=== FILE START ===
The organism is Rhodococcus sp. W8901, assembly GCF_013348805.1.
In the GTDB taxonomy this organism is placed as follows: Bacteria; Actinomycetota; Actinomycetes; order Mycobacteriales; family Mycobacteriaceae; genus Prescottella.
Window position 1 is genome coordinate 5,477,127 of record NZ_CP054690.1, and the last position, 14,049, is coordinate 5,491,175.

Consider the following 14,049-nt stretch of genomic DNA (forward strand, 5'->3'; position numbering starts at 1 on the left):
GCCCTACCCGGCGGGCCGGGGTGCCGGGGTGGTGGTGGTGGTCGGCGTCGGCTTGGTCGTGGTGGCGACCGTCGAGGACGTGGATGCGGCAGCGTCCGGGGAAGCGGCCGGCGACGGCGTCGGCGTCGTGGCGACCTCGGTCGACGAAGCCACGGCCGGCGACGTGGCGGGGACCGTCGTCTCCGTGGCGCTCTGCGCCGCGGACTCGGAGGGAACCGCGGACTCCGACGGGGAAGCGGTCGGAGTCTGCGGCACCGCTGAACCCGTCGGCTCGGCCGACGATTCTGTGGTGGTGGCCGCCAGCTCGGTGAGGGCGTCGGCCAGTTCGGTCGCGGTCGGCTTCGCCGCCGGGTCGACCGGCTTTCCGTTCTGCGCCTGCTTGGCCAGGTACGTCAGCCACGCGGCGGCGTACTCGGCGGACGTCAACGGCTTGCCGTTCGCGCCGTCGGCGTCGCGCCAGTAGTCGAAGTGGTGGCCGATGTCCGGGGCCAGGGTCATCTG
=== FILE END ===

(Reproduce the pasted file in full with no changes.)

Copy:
The organism is Rhodococcus sp. W8901, assembly GCF_013348805.1.
In the GTDB taxonomy this organism is placed as follows: Bacteria; Actinomycetota; Actinomycetes; order Mycobacteriales; family Mycobacteriaceae; genus Prescottella.
Window position 1 is genome coordinate 5,477,127 of record NZ_CP054690.1, and the last position, 14,049, is coordinate 5,491,175.

Consider the following 14,049-nt stretch of genomic DNA (forward strand, 5'->3'; position numbering starts at 1 on the left):
GCCCTACCCGGCGGGCCGGGGTGCCGGGGTGGTGGTGGTGGTCGGCGTCGGCTTGGTCGTGGTGGCGACCGTCGAGGACGTGGATGCGGCAGCGTCCGGGGAAGCGGCCGGCGACGGCGTCGGCGTCGTGGCGACCTCGGTCGACGAAGCCACGGCCGGCGACGTGGCGGGGACCGTCGTCTCCGTGGCGCTCTGCGCCGCGGACTCGGAGGGAACCGCGGACTCCGACGGGGAAGCGGTCGGAGTCTGCGGCACCGCTGAACCCGTCGGCTCGGCCGACGATTCTGTGGTGGTGGCCGCCAGCTCGGTGAGGGCGTCGGCCAGTTCGGTCGCGGTCGGCTTCGCCGCCGGGTCGACCGGCTTTCCGTTCTGCGCCTGCTTGGCCAGGTACGTCAGCCACGCGGCGGCGTACTCGGCGGACGTCAACGGCTTGCCGTTCGCGCCGTCGGCGTCGCGCCAGTAGTCGAAGTGGTGGCCGATGTCCGGGGCCAGGGTCATCTG